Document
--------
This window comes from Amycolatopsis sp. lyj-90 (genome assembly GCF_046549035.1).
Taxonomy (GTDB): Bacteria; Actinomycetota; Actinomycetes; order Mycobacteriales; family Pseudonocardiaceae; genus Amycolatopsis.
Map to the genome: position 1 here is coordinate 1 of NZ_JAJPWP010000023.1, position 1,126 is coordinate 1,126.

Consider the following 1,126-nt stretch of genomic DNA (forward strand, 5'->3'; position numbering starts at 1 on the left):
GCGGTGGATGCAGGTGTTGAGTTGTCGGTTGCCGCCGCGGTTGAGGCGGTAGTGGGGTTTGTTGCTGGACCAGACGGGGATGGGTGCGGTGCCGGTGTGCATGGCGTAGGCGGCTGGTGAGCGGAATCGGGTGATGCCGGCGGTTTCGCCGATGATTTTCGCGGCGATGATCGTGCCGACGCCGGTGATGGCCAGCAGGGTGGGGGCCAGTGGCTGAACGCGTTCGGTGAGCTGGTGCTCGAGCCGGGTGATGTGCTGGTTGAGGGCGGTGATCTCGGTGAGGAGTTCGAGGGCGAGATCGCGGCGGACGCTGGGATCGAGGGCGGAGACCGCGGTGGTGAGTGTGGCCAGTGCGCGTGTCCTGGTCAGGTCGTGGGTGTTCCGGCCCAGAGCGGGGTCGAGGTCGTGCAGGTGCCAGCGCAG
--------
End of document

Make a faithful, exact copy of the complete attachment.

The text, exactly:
This window comes from Amycolatopsis sp. lyj-90 (genome assembly GCF_046549035.1).
Taxonomy (GTDB): Bacteria; Actinomycetota; Actinomycetes; order Mycobacteriales; family Pseudonocardiaceae; genus Amycolatopsis.
Map to the genome: position 1 here is coordinate 1 of NZ_JAJPWP010000023.1, position 1,126 is coordinate 1,126.

Consider the following 1,126-nt stretch of genomic DNA (forward strand, 5'->3'; position numbering starts at 1 on the left):
GCGGTGGATGCAGGTGTTGAGTTGTCGGTTGCCGCCGCGGTTGAGGCGGTAGTGGGGTTTGTTGCTGGACCAGACGGGGATGGGTGCGGTGCCGGTGTGCATGGCGTAGGCGGCTGGTGAGCGGAATCGGGTGATGCCGGCGGTTTCGCCGATGATTTTCGCGGCGATGATCGTGCCGACGCCGGTGATGGCCAGCAGGGTGGGGGCCAGTGGCTGAACGCGTTCGGTGAGCTGGTGCTCGAGCCGGGTGATGTGCTGGTTGAGGGCGGTGATCTCGGTGAGGAGTTCGAGGGCGAGATCGCGGCGGACGCTGGGATCGAGGGCGGAGACCGCGGTGGTGAGTGTGGCCAGTGCGCGTGTCCTGGTCAGGTCGTGGGTGTTCCGGCCCAGAGCGGGGTCGAGGTCGTGCAGGTGCCAGCGCAG